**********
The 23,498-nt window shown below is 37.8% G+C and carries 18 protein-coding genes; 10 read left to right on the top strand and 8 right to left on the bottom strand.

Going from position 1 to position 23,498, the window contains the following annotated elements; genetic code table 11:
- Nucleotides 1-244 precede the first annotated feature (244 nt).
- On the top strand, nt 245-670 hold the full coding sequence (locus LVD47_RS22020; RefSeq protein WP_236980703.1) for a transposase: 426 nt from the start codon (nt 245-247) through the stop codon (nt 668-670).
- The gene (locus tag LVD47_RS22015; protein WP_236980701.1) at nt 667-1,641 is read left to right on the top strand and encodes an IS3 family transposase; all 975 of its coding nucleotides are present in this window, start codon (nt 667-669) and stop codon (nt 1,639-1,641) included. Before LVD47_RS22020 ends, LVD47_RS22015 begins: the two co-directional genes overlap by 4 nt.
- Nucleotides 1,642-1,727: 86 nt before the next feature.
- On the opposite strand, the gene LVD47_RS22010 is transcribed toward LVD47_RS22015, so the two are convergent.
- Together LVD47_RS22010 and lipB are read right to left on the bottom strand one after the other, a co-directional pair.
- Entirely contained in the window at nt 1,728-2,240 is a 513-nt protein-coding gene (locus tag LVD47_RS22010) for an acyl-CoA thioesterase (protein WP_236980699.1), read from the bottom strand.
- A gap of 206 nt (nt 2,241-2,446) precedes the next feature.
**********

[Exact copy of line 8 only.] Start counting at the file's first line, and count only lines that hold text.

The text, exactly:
- Together LVD47_RS22010 and lipB are read right to left on the bottom strand one after the other, a co-directional pair.